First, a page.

Chessable Masters: Giri In Semis, Nakamura Forces 3rd Match
Anish Giri played great chess on his birthday. Photo: Maria Emelianova/Chess.com.

Chessable Masters: Giri In Semis, Nakamura Forces 3rd Match

PeterDoggers
PeterDoggers
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19 | Chess Event Coverage

GM Anish Giri celebrated his 26th birthday with a second victory against GM Alexander Grischuk and qualification to the Chessable Masters semifinals. In a thriller of a match, GM Hikaru Nakamura managed to level the score vs. GM Ding Liren.

How to watch?
The games of the Chessable Masters can be found here as part of our live events platform. GM Aryan Tari, IM Levy Rozman, WGM Qiyu Zhou, and IM Aleksandr Ostrovskiy are providing daily commentary on Hikaru Nakamura's Twitch channel, embedded on Chess.com/TV.


Chess players are used to working on Sundays and also on their birthdays. Giri might have had extra inspiration as he beat Grischuk very convincingly. No seven draws this time—just two—and with two excellent wins (both as Black!) the Dutchman secured for himself at least $15,000. Quarterfinalist Grischuk takes home $8,000.

It was tempting to accept the move repetition in game two, especially with the black pieces. But not on this day.

Was it because of his birthday? Was it the reintroduced Twitter rivalry with GM Magnus Carlsen? Whatever it was, Giri transcended to be a winner, a fighter who, like the world champion, decided that the tiniest of edges, which might consist of only a remote possibility for the opponent to go wrong, was enough to maintain the will to win this game.

Carlsen's response to it on Twitter: "And he duly converted it. Loved the game, wonderful technique! #happybirthday #nojinx."

Part of winning is not losing, and that's what Giri did in game three. Grischuk outplayed him somewhat as Black and got a four versus three rook endgame, but Giri defended firmly until a stalemate in a pawn ending (see below in the game viewer).

Having to go all-in, Grischuk castled queenside in a Giuoco Pianissimo in game four. Giri's 14...a4!? was interesting, but the followup was not great and Grischuk was better.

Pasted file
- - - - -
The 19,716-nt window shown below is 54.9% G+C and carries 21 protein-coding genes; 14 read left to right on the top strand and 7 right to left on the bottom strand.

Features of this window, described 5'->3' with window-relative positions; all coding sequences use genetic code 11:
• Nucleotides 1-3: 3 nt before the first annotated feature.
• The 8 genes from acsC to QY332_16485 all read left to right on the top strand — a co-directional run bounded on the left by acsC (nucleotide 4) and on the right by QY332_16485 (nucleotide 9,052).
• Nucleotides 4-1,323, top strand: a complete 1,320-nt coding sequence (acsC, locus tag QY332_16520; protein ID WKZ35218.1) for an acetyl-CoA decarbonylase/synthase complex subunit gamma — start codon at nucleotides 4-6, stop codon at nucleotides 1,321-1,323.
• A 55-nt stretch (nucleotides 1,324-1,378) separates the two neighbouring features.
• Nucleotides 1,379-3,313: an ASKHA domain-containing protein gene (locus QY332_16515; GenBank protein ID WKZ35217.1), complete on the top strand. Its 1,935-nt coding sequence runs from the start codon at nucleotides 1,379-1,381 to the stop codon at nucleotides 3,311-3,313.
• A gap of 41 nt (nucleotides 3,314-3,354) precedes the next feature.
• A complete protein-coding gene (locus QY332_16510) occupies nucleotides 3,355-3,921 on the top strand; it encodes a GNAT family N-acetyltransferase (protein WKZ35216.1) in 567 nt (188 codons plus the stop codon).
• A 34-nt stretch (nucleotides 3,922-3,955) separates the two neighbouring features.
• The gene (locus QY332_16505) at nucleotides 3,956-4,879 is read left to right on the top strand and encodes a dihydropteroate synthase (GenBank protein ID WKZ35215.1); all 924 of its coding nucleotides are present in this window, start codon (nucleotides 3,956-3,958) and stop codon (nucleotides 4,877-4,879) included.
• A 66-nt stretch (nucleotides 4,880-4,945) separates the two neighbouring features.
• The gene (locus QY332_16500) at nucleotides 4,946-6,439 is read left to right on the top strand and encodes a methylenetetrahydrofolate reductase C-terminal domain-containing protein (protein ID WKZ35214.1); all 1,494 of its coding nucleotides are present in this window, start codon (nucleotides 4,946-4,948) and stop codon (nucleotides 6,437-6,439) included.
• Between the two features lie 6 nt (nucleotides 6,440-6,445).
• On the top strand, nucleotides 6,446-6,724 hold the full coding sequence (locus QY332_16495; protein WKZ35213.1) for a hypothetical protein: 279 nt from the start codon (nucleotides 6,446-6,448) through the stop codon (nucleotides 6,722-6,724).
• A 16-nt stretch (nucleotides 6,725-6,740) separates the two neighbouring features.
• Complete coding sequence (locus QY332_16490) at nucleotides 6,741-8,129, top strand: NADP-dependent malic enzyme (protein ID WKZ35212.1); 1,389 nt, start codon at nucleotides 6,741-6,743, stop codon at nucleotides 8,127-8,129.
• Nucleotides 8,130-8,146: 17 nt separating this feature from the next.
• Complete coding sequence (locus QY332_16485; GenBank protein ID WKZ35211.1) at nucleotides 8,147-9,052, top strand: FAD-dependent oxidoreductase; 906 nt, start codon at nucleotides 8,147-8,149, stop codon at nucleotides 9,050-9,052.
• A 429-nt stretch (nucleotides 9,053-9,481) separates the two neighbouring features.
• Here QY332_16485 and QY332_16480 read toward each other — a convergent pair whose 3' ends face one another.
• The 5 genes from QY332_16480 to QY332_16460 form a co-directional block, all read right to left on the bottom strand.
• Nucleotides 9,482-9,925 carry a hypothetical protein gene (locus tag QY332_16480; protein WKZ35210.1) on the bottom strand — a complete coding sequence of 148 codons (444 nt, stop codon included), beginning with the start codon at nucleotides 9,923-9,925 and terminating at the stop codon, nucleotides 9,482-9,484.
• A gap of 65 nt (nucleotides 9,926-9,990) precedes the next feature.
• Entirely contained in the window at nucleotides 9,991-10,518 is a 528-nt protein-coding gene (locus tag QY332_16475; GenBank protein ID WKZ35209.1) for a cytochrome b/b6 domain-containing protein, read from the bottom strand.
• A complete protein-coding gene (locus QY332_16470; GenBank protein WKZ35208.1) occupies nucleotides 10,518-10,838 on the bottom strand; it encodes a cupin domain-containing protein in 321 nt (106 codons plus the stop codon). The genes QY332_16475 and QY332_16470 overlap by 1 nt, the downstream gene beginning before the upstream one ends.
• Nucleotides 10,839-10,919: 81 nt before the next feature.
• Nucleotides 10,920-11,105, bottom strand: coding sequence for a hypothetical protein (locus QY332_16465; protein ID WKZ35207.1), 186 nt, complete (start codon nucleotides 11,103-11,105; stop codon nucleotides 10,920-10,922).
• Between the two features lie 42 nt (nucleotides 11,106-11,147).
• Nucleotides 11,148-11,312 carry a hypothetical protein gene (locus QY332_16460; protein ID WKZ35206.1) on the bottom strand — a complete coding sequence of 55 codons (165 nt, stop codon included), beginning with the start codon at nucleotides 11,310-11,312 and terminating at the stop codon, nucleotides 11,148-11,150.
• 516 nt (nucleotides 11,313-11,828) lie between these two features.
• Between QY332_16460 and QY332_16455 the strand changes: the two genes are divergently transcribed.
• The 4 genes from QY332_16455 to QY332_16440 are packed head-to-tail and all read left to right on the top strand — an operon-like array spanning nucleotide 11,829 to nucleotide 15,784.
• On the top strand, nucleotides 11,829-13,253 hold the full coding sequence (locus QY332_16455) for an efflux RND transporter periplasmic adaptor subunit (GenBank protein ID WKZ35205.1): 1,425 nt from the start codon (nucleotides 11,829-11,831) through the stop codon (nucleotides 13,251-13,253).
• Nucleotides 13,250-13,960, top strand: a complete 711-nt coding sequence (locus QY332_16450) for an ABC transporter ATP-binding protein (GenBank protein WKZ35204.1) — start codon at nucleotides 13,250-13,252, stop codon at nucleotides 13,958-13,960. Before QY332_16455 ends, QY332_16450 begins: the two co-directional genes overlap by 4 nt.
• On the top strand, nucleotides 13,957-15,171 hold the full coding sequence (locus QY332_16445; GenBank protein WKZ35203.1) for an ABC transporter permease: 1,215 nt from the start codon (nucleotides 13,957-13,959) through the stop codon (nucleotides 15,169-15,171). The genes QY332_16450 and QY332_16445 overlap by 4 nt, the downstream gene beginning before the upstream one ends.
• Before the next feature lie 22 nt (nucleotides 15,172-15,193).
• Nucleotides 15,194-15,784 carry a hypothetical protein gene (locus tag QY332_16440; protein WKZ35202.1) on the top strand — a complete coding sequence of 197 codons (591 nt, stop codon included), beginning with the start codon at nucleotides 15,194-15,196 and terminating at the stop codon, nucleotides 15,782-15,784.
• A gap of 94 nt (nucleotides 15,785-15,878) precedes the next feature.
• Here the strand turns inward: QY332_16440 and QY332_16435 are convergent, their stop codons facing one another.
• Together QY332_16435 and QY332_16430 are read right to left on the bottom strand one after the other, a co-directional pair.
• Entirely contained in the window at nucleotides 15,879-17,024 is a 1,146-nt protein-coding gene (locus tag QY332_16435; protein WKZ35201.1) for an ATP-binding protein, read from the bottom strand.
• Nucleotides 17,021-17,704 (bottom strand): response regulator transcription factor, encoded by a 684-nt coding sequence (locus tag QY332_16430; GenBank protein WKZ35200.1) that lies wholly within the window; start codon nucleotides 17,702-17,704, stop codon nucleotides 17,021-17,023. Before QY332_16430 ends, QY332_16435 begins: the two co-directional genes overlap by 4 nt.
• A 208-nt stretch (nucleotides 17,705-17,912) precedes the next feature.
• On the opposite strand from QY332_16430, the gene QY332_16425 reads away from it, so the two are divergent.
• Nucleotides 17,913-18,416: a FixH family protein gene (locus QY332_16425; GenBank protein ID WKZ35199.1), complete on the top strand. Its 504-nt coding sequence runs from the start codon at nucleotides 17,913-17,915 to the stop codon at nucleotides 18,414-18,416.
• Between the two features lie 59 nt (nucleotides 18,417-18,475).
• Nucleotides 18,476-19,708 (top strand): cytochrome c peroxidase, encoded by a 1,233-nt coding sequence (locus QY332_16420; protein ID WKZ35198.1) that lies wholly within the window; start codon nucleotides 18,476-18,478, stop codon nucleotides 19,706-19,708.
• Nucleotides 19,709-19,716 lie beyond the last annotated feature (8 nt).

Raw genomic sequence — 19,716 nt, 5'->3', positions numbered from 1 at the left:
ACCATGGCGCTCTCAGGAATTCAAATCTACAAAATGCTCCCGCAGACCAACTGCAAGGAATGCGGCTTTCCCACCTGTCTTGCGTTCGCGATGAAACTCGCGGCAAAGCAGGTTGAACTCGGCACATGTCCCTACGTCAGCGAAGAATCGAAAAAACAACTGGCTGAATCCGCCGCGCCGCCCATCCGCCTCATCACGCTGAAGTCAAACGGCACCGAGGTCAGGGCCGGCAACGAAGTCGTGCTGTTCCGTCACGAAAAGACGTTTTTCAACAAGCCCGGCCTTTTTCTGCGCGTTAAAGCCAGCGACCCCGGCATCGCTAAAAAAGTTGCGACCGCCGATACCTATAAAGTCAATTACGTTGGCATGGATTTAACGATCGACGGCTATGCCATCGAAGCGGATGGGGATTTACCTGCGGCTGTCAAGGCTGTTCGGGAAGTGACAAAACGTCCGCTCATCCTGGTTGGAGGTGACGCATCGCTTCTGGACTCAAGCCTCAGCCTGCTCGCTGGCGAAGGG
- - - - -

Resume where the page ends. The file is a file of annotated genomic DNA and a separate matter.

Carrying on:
Everything changed when the Russian player allowed the fantastic 22...Ncb4! knight sortie—the play of a master in great shape. Who needs birthday presents when you get to play games like these?

Giri Grischuk
Giri playing Grischuk at the 2020 Candidates. Photo: Maria Emelianova/Chess.com.

On what was the best day of the tournament so far, the other match did not disappoint either. On the contrary.

Nakamura, who had to win this match, started like Giri by drawing his two white games and winning one as Black. However, Ding then won the fourth game to force two blitz games—and also won the first of those.

In the second, must-win blitz game, Nakamura delivered. He also needed to win the armageddon with White—and delivered again!

First, in the fourth rapid game that was a must-win for Ding, he played the move 9.h4 in the Qc2 Nimzo-Indian, possibly inspired by GM Garry Kasparov himself, who played it three times at the 2017 Saint Louis Rapid and Blitz. 

In the armageddon, Nakamura had to win with five minutes on the clock versus four for Ding.  The Chinese player sacrificed a pawn in the opening but never regained it:

Hikaru Nakamura
A great comeback by Nakamura. Photo: Maria Emelianova/Chess.com.

Ding and Nakamura will now play a third, decisive match on Monday. The winner will meet Carlsen in the semifinals that start on Tuesday. The other semifinal will be Giri vs. GM Ian Nepomniachtchi

Games QF Day 4

The Chessable Masters runs June 20-July 5 on chess24 as part of the Magnus Carlsen Tour. The prize fund is $150,000 with the first prize of $45,000. The time control is 15 minutes for all moves with a 10-second increment after each move. No draw offers are allowed before move 40.

Chessable Masters bracket


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